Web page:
Tuesday, 21 July 2015

Art from across the globe

As our Art literature collection continues to expand, Stephen Town adds a splash of diversity to the selection.

This week's donations contain an eclectic mix
of art and illustration
I spent last weekend going through my late mother’s book collections. She would never have called it a library, but it was very substantial and varied, reflecting her interests, profession, causes and beliefs. It incorporated my late father’s collection and those of both their forbears, spanning nearly a century of commitment to Yorkshire education, a family tradition which of course I also continue until my retirement.

I have selected four items from her collection to add to my donations, all relating to the history of art. Most of her books will go to broader charitable causes, as she would have wished, and her almost complete set of twentieth century crime writing may well be available for purchase in a charity shop near you very soon.

Beach & Koch: King of the World: the Padshahnama

My mother loved India and continued to visit well past the time the rest of the family considered it safe and sensible. This large and beautifully illustrated book was published on the occasion of the exhibition of the Mughal manuscript from the Royal Library at Windsor Castle. The exhibition, organised by the Sackler Gallery, travelled across India, the UK and USA in 1997-98 and was part of the 5oth Anniversary celebrations of the independence of India and Pakistan. The book was the first time these illustrations had been published.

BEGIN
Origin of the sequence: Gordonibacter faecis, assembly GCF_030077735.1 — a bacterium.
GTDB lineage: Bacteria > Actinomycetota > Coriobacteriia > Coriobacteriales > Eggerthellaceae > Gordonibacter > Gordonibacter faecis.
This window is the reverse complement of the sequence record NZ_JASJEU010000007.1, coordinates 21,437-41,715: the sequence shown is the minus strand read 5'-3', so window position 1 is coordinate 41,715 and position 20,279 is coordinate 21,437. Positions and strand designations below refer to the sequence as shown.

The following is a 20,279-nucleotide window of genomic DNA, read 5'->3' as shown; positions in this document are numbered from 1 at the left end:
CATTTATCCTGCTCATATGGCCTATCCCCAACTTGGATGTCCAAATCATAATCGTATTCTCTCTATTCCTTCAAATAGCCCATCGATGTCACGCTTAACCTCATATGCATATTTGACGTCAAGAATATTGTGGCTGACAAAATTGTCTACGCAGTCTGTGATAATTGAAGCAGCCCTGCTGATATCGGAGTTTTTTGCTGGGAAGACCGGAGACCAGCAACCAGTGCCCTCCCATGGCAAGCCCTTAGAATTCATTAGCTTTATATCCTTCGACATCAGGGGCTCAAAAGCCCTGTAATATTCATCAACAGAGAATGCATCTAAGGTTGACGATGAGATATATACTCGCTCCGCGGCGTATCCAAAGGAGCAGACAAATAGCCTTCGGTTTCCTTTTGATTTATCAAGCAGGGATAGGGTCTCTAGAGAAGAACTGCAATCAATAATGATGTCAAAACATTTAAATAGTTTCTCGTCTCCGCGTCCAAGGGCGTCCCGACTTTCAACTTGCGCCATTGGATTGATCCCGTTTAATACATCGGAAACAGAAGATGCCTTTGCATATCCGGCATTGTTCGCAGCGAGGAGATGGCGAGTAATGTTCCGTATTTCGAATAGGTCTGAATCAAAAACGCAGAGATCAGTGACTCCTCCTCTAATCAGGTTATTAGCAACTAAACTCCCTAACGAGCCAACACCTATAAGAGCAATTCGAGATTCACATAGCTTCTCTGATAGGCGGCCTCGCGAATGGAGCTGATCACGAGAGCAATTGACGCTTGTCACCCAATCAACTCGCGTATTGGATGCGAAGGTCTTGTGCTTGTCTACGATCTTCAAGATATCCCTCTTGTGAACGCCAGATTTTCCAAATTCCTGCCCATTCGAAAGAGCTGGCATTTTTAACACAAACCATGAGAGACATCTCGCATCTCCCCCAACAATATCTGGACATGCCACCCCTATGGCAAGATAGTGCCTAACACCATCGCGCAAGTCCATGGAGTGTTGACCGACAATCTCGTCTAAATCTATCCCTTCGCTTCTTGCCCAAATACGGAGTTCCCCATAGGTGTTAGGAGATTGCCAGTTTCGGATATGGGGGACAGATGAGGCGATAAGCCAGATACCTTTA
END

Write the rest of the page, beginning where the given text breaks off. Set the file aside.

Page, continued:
Neil MacGregor: Seeing salvation: images of Christ in Art

The Art section in our Library also has the National Gallery work arising from the millennial exhibition on which this book is based. But this work was produced by the BBC and accompanied a TV series shown in 2000, concentrating on the history of the artistic depiction of Christ. Parts of the holidays of my childhood were spent in galleries and churches across Europe, as a cultural alternative to walking and climbing. My mother had a strong faith, but as MacGregor suggests, these images can still speak powerfully to non-believers.

Pinkney: William Morris in Oxford

Like Morris, my mother was an Oxford student. Also like Morris, she was a strong believer in social justice, although in her later years this was expressed more through liberalism than socialism. This book focuses on Morris’ later life in Oxford, covering what the author describes as his campaigning years, as he took up architectural and social causes to transform the University and City.

Higgins & Robinson: William de Morgan

De Morgan was an arts and crafts potter, and a lifelong friend of William Morris. We already have a selection of works on De Morgan in the Library at LG 8.3, and this slim but copiously illustrated book will further enhance our collection. The pages contain some previously unillustrated designs for tiles, stained glass and pots, showing off his ‘fabulous animals, rich florals and flowing Persian curves’.

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